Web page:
Paediatrics: Asthma

2021-03-04 12:00 AM

Asthma is a disease of chronic airway inflammation, bronchial hyper-reactivity, and reversible airway obstruction.


Asthma is a disease of chronic airway inflammation, bronchial hyper-reactivity, and reversible airway obstruction. It affects 10% of the population and can develop at any age, but typically half of the paediatric cases present before the age of 10yrs. There is often a family history of asthma or atopic disease.



  • Cough after exercise or sometimes in the early morning, disturbing sleep.
  • Shortness of breath.
  • Limitation in exercise performance.


In the child with chronic problems consistent findings include:

  • Barrel-shaped chest.
  • Hyperinflation.
  • Wheeze and prolonged expiration.

Chest X-ray

Not needed if there has been recent imaging. It may show:

  • Hyperinflation.
  • Flattened hemi-diaphragms.
  • Peribronchial cuffing.
  • Atelectasis.


  • Peak expiratory flow rate (PEFR) <80% predicted for height.
  • FEV1/FVC <80% predicted.
  • Concave scooped shape in the flow-volume curve.
  • Bronchodilator response to β-agonist therapy (i.e. 15% increase in FEV1or PEFR).


The main medications used for maintenance are bronchodilators, which give short-term relief of symptoms, and prophylactic therapy, which reduces chronic inflammation and bronchial hyperreactivity. In the out-patient clinic our aim is to titrate these treatments so that the child can function normally, yet still avoid any detrimental effect on growth and development.


  • Short-acting β2-agonists: salbutamol, terbutaline.
  • Long-acting β2-agonists: salmeterol, formoterol.

Short-acting anticholinergic: ipratropium bromide.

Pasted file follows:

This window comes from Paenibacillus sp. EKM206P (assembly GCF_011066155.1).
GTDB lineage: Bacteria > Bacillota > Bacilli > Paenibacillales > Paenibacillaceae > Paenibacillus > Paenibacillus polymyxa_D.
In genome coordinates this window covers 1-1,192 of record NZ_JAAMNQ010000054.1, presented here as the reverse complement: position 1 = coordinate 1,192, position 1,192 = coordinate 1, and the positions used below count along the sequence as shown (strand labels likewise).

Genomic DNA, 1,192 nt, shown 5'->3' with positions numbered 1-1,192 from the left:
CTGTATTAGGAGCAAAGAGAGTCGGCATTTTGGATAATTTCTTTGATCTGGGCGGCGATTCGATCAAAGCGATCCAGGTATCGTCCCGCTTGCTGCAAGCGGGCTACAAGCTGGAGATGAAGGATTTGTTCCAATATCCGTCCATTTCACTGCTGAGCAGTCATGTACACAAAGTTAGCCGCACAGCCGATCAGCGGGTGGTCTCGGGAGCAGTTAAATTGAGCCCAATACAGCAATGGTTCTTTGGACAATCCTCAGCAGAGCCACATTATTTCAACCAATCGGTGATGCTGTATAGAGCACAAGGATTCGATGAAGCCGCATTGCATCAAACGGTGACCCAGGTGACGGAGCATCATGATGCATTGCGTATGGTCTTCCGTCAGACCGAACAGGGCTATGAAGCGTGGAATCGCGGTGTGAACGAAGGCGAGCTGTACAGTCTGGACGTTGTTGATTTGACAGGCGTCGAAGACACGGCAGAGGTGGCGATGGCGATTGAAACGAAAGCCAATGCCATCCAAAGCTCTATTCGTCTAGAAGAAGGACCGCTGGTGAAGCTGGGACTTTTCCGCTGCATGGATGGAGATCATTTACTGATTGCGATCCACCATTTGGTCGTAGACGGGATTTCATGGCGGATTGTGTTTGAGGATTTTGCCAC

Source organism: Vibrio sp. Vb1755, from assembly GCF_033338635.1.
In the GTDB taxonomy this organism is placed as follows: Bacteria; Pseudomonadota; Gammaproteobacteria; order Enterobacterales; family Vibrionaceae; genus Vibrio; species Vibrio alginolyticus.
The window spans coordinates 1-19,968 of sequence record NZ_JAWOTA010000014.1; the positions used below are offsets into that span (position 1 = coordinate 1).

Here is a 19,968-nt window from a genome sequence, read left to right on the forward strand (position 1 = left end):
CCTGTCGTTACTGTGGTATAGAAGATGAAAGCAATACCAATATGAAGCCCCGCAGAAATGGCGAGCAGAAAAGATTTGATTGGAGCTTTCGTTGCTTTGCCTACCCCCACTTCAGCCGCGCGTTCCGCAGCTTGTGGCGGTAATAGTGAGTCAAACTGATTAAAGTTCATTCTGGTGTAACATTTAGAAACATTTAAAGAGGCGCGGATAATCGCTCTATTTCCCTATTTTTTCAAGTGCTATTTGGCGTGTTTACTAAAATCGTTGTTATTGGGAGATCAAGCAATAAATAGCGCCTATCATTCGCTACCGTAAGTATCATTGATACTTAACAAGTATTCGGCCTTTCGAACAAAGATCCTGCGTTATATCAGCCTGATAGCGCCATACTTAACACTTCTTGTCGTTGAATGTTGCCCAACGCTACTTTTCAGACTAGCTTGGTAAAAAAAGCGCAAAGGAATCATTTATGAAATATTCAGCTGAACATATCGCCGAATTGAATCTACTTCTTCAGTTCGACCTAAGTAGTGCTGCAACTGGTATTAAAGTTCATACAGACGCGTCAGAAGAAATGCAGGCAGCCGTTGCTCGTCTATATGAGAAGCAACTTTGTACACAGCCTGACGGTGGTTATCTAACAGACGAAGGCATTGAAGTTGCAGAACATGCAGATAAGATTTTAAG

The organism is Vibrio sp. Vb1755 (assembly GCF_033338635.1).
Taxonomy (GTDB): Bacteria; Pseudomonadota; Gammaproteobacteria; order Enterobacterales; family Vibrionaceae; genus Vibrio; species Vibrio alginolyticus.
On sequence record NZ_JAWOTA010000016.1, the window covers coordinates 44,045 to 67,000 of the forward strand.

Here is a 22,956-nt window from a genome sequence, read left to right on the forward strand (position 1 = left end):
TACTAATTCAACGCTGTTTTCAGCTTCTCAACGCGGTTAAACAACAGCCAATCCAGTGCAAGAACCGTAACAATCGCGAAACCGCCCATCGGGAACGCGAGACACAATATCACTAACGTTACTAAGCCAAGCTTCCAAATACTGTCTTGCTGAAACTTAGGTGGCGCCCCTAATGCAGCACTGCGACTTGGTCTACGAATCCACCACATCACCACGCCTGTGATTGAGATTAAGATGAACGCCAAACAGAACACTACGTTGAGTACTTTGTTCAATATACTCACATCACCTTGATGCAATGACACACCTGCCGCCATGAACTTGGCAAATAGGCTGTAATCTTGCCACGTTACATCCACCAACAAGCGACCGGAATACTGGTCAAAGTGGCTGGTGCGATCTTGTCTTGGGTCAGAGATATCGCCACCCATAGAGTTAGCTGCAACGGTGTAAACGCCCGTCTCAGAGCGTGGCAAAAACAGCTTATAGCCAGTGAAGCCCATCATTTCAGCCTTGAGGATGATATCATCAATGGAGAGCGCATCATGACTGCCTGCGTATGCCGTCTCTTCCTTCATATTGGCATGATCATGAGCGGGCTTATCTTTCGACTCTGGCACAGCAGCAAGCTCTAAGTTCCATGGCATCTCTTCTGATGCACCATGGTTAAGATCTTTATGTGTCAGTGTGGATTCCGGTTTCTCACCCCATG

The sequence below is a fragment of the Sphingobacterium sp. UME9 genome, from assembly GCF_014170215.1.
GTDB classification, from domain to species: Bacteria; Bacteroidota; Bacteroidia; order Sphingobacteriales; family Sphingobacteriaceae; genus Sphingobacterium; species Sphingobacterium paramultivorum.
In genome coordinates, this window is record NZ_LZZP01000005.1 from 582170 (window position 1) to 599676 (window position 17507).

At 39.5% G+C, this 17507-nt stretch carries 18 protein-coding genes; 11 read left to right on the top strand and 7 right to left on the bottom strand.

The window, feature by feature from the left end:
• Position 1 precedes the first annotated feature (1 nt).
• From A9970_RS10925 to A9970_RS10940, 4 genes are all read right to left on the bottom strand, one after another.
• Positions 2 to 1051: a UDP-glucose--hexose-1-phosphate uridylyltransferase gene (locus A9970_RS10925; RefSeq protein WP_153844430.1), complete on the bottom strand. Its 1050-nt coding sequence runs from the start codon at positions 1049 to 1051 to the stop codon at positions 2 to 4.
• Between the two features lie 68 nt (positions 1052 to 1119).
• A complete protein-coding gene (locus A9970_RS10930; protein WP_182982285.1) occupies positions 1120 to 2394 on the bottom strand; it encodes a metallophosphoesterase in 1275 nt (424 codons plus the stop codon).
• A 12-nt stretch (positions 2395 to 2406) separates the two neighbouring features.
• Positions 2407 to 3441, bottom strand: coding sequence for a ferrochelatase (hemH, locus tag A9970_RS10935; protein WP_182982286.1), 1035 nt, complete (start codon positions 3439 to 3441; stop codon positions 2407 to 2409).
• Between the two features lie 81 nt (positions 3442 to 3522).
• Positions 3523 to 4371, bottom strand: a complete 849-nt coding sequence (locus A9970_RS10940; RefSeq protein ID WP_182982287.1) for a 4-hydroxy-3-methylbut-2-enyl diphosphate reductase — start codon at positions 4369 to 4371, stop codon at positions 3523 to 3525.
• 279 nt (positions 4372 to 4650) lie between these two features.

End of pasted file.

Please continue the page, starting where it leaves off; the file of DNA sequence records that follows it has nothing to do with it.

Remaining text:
Chronic treatment of inflammation and hyperreactivity

  • Inhaled steroids: budesonide, beclometasone, fluticasone.
  • Oral steroids: prednisolone.
  • Sodium cromoglicate: rarely used.
  • Methylxanthines: theophylline.
  • Leukotriene inhibitors: montelukast and zafirlukast may reduce the amount of steroid therapy that is needed to control symptoms.
  • Combination inhalers containing inhaled steroids and long-acting B2-agonists.

Side-effects of chronic treatment


When long-term oral steroids or high-dose inhaled steroids are used, special attention will need to be given to unwanted effects including:

  • Impaired growth: can affect growth in height, but also ask about the frequency of haircuts, or changing shoe size, as these are early indicators of poor growth.
  • Adrenal suppression.
  • Oral candidiasis.
  • Altered bone metabolism.


Now rarely used in children, but you should be aware that there are a number of problems related to toxic blood levels, including:

  • Vomiting
  • Sleep disturbance or increased sleeping.
  • Headaches.
  • Poor concentration and deterioration of performance at school.